Jack Arnold is best known for bringing intelligence to fifties science fiction cinema (It Came From Outer Space, The Incredible Shrinking Man) but actually had quite a range, making everything from westerns to comedies. He has an eye for staging and a great sense of timing, not to mention a way with making overdone performances fit into the same movie universe, and he embraces the outré elements with such energy that they take on a life of their own. It’s camp, to be sure, but great fun as a crazy take on adult fears of high school delinquency and Arnold’s commitment to this ridiculous portrait of teenage life and corruption in suburbia pulls it all together in a crazy warped mirror that has a life all its own. “Tomorrow is a drag, man, tomorrow is a king-size bust.”
This is a CinemaScope production and the only previous legitimate DVD release was non-anamorphic. It’s been remastered in HD for the Blu-ray debut and new DVD release, which alone makes it a necessary upgrade. It’s not perfect, mind you, and there’s a brief rough patch with major scuffs and scratches and damage that sends the picture shaking for a second or two, but it offers a sharp image and a clean soundtrack. No supplements.
The Legend of Hell House (Scream Factory, Blu-ray) – Four people enter the Belasco Mansion, the so-called “Everest of haunted houses,” hired by a dying millionaire to investigate the possibility of life after death. Physicist Clive Revill leads the quartet, which includes his wife Gayle Hunnicut and two mediums. Pamela Franklin, young and impulsive, immediately makes contact with what she perceives as a tortured spirit, while Roddy McDowall—the sole survivor from the previous investigation twenty years ago—closes himself off completely, deathly afraid of the malevolent forces that crushed his former comrades in body and spirit.
The great Richard Matheson, adapting his own novel, brings a rare intelligence, a literate sensibility, and a refreshing seriousness to this mix of haunted house thriller and paranormal science from 1973. There’s no complication due to people making dumb decisions in the face of the inexplicable, just eerie ghostly doings and sudden explosions of supernatural phenomenon, and is has both an old-fashioned sensibility (a la The Haunting) and a modern approach that sets it apart from the more popular strain of demonic horrors in films like The Exorcist and The Omen. Director John Hough follows Matheson’s lead with a moody but sober approach, balancing the physical threats of objects lethally leaping to life with the slow, subtle possession of the characters by a truly evil spirit. Simple things like the sudden shaking of a table, or shadows coming alive on a wall, or doors opening and closing, become scary more than eerie, a threat from an unseen force that becomes a palpable presence through the course of the film. Parts of the script feel like so much scientific mumbo jumbo, with characters discussing the finer points of supernatural manifestation and ectoplasmic activity, but Hough’s deliberate direction gives it the necessary solemnity to take it all seriously.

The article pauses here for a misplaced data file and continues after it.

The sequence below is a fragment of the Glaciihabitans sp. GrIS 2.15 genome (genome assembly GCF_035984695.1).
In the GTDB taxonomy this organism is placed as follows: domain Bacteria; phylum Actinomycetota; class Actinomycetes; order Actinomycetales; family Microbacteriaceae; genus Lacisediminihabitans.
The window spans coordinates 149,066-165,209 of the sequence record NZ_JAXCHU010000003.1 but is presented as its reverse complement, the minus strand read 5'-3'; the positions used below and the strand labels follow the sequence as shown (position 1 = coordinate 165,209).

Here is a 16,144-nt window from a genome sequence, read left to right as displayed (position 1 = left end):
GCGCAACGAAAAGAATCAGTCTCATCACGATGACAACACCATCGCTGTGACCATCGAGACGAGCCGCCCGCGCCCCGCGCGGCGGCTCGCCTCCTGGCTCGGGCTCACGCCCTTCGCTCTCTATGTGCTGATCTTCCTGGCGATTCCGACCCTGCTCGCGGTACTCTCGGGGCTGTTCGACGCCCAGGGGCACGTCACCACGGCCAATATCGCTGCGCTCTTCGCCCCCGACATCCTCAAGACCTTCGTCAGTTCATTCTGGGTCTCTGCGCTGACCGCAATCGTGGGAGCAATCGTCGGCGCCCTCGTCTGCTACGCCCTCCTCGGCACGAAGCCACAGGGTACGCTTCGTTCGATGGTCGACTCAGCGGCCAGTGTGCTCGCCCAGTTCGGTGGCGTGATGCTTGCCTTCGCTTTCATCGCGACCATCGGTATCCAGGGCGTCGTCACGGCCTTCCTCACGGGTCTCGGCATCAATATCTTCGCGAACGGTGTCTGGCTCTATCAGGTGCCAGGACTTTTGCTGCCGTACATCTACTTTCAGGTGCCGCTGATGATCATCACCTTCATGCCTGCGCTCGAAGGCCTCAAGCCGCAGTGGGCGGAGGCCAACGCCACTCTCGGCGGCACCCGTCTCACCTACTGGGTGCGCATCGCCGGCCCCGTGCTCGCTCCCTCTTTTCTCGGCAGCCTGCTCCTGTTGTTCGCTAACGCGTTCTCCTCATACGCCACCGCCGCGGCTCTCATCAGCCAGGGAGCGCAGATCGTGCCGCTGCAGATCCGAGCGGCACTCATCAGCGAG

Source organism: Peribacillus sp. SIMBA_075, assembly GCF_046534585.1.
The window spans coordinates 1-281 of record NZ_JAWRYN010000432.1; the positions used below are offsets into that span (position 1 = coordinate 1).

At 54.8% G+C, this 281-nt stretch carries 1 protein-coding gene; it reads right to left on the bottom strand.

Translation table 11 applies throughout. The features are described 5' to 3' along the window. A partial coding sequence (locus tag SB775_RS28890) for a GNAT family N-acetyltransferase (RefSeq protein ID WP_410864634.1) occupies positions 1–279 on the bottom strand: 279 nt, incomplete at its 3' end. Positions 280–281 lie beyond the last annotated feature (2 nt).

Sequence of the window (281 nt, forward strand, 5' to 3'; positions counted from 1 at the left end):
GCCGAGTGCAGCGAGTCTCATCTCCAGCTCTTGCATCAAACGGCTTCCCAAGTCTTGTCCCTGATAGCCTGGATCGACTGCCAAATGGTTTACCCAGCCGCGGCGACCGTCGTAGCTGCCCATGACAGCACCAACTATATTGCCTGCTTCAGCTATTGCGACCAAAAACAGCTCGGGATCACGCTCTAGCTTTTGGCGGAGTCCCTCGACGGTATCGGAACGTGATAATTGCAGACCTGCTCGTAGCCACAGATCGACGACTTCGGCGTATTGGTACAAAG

This is remastered in HD for its Blu-ray debut and feature all-new supplements produced from this release: commentary by actress Pamela Franklin and a new interview with director John Hough.
Film Chest continues to release new editions of films that have slipped into the public domain, which means that most (if not all) discs are cheap editions from bad prints and terrible transfers. Film Chest promises “restored” editions but in fact their recent releases have leaned on heavy digital noise reduction (DNR) to scrub away scratches and scuffs and other print damage, and the process has scrubbed the film of detail, sharpness, and texture as well.
That’s the case with Fear in the Night (Film Chest, DVD), a nightmare film noir featuring DeForest Kelley in his first starring role, playing a man who dreams that he murders a man and then finds clues that suggest that it happened in real life, only he can’t remember it in his waking mind. Kelley is dazed and jittery as the man in a waking nightmare and Paul Kelly (no relation), who plays his police detective brother-in-law, is the voice of reason who to convince him it was only a dream, then starts to believe that he’s really a killer. Made on an extremely low budget, it makes the most of limited resources by shooting close in to the actors and creating an oppressive, claustrophobic atmosphere. It’s a minor but memorable film noir made outside of the studio system that slipped into the public domain many years ago. The Film Chest edition is a small improvement from previous editions, with details and visual texture digitally scrubbed from the image along with scratches and other imperfections, and the soundtrack has a distracting high-pitched hum of audio interference.